TIC is a lesser known audio company, but one that’s actually been around for a few decades. Interestingly they also specialize in outdoor sound, which is normally a highly specific and ofttimes underrepresented niche in the audio world. The GS3 omni-directional speaker is their self proclaimed flagship product. The first iteration of the product, simply called the “Omni Outdoor Speaker,” was actually released way back in 1989, and since then the (now) GS3 still remains one of the best selling and most widely used outdoor speakers on the market.
TIC GS3 Specs
Speaker type: passive, wired, on/in ground
Nominal power handling: 100 watts
Peak power handling: 200 watts
Impedance: 8 ohms
Sensitivity: 89 dB/W/m
Frequency response range: 35 – 20,000Hz
Unit weight: 7 lbs
Unit dimensions: 12.5 x 13.0 inches (diameter x height)
Review and Discussion
The first thing that stands out to us are the fantastic specs – we’ve only seen a few non-commercial outdoor speakers with a nominal/continuous power handling rating at or close to 100W. Beyond that, the frequency response range floor of 35Hz is excellent, and one of the lowest we’ve seen. What this means – in theory at least – is that the speakers will be plenty loud with plenty of bass, the latter of which is particularly important for outdoor speakers, since low frequency sound doesn’t carry nearly as well in the open-air outdoors.
We say “in theory” though because specs can be misleading. For example, comparable Klipsch speakers at this level of power have ~95 dB sensitivity ratings. This might not seem like much, but remember that the dB scale is logarithmic – each additional unit is exponentially louder sound. The difference between 90-100 dB can roughly be described between standing next to a running truck vs a running jackhammer.
That said, for the price, these are some of the best specs (on paper) that we’ve currently seen – they’ll be plenty loud enough for most people who don’t have exceedingly large yards that might require several speakers to fill.
For some reason, most omni-directional speakers look like upside down compost bins. Even the competing Bose Freespace 51s – made by a brand that is very focused on aesthetics – have the same design. Why is this? We honestly don’t know. Do you care that much? Most people probably don’t – at least they’re green and can somewhat blend with grass.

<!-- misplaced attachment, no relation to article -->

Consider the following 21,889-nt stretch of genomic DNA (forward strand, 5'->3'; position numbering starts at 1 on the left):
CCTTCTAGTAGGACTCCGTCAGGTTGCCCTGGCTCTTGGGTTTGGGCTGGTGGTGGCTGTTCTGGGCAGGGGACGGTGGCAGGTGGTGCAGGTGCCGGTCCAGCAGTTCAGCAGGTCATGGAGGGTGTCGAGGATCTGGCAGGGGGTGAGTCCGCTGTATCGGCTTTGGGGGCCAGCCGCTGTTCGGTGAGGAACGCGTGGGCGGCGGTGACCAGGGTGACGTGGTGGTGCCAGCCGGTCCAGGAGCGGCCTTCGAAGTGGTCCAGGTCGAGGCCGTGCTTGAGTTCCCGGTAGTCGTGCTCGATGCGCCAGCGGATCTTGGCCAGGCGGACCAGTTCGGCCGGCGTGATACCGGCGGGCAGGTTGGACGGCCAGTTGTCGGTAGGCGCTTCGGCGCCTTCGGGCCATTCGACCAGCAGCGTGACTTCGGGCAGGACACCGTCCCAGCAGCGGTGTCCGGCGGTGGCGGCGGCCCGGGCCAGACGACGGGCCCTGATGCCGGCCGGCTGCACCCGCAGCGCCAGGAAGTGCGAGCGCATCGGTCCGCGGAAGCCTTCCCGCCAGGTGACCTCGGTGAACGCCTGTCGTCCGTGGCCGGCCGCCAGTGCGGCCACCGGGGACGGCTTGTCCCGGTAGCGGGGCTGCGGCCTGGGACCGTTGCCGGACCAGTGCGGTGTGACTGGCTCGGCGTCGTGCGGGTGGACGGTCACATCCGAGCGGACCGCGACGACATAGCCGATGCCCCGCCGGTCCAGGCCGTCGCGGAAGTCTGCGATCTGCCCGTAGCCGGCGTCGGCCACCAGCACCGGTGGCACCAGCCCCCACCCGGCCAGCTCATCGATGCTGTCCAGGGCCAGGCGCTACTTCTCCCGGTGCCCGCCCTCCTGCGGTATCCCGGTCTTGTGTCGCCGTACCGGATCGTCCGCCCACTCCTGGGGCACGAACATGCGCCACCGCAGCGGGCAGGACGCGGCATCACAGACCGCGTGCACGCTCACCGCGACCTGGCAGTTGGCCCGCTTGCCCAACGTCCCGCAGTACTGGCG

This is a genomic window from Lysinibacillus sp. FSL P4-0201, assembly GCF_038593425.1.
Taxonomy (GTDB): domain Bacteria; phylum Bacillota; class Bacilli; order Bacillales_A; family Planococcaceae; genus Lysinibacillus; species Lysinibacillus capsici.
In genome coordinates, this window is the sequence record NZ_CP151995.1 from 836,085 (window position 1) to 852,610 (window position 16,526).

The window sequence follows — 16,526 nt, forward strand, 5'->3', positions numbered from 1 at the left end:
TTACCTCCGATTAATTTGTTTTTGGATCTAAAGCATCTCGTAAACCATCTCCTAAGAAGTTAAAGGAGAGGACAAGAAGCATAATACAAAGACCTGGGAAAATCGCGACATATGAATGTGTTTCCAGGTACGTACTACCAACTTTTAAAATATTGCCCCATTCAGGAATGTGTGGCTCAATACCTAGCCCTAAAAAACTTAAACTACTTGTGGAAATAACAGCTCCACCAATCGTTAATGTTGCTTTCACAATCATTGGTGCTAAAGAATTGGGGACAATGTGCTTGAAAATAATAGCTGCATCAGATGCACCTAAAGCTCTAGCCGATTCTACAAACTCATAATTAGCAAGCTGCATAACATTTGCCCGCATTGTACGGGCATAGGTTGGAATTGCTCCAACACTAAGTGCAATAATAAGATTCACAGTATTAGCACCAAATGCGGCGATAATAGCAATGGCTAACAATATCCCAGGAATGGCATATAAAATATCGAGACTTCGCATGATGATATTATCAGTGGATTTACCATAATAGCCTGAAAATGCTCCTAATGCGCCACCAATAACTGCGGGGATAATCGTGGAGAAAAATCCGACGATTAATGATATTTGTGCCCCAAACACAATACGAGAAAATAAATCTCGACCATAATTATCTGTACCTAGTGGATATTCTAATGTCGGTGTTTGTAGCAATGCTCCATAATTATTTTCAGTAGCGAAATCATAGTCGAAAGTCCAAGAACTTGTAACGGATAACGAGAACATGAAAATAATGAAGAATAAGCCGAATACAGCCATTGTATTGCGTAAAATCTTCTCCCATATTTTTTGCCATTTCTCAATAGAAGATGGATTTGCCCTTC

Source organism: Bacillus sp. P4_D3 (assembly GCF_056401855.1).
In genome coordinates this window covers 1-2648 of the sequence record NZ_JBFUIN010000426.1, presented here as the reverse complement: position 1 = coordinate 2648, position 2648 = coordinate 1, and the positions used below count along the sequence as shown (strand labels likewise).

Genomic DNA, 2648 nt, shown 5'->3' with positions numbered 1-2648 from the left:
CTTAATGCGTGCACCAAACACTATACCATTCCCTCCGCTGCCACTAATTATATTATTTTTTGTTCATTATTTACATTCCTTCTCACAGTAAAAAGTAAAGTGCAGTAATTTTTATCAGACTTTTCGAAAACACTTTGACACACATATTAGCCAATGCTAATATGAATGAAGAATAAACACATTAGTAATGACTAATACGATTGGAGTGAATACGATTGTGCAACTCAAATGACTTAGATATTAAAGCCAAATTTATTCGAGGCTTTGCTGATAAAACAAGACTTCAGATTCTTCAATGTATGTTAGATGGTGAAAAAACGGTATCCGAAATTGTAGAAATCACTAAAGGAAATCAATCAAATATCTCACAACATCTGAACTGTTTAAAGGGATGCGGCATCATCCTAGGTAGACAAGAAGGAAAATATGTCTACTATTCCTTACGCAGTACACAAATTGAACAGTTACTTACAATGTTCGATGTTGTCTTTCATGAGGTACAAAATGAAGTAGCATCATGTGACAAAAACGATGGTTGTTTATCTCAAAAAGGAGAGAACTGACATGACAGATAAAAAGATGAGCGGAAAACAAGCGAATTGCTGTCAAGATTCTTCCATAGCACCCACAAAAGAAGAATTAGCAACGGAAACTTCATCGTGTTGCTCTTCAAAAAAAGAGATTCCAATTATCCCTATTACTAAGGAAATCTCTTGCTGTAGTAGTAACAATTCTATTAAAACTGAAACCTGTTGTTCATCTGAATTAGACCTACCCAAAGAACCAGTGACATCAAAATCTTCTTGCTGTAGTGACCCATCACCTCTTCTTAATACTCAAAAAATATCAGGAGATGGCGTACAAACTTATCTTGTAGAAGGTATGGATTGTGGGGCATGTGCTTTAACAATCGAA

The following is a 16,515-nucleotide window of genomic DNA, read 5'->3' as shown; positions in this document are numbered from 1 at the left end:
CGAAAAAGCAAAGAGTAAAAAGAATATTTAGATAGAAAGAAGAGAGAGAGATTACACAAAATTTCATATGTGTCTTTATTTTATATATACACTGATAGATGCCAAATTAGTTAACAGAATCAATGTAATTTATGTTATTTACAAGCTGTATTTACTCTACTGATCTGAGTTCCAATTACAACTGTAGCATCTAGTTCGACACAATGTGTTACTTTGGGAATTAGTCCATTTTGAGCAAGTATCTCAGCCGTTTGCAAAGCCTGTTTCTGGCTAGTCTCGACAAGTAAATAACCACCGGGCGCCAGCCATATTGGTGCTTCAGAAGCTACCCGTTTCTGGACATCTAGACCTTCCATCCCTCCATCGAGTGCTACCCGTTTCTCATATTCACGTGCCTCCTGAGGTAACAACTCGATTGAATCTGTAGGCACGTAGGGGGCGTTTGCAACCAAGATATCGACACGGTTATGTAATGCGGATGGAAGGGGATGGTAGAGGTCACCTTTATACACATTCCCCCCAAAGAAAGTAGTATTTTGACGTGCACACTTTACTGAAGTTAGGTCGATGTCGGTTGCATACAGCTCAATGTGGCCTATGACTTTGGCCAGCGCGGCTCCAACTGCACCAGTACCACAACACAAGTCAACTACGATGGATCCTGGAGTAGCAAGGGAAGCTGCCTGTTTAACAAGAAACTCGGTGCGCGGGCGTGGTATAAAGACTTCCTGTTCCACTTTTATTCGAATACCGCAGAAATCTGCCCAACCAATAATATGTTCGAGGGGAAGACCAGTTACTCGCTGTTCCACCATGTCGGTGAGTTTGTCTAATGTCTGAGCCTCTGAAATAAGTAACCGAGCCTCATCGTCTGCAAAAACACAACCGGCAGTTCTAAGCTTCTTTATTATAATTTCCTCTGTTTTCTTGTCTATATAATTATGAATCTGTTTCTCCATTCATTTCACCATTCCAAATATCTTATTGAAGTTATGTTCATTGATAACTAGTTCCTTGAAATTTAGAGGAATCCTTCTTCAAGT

One pertinent consideration for on/in-ground outdoor speakers is that you’ll likely have to run underground wire – not only is this more of a hassle to set up, but it also requires more expensive speaker wire that’s specifically rated for direct burial. Another consideration is that, while 360 degree sound might seem cool, the speakers obviously have to be centered in order to fully realize said benefit. A lot of people don’t want lumpy speakers right smack in the middle of their yard, as opposed to up and under the eaves of their deck roof, where traditional wall-mount speakers would go. beyond that, the run at a fairly average size and at 7 pounds a piece they should be too hard to move and place.
The GS3s come with a 1 year warranty, which is pretty average for the budget price-tier. One thing we like is that the cones are fully sealed and protected (as opposed to the Freespace 51s). They’re graded for water and even snow resistance, and are fully intended to permanently reside outdoors. It might be prudent to unhook them and store them if the weather is really bad – some outdoor speaker manufacturers prudently recommend doing this with their products (TIC does not as far as we can tell). But, one user has reportedly had these permanently outdoors on the Florida coast (some of the worst, most corrosive outdoor weather) for ten years and claims they are still in good condition (source).
Our Overall Take, As Compared to the Competition
Market selection amongst 360 degree outdoor speakers is limited, but, these are a solid product that currently go for a great price, significantly cheaper than the competing and also popular Bose Freespace 51s (reviewed here). Do beware that they’re sold as singles – you’ll need to buy two of them to make a pair.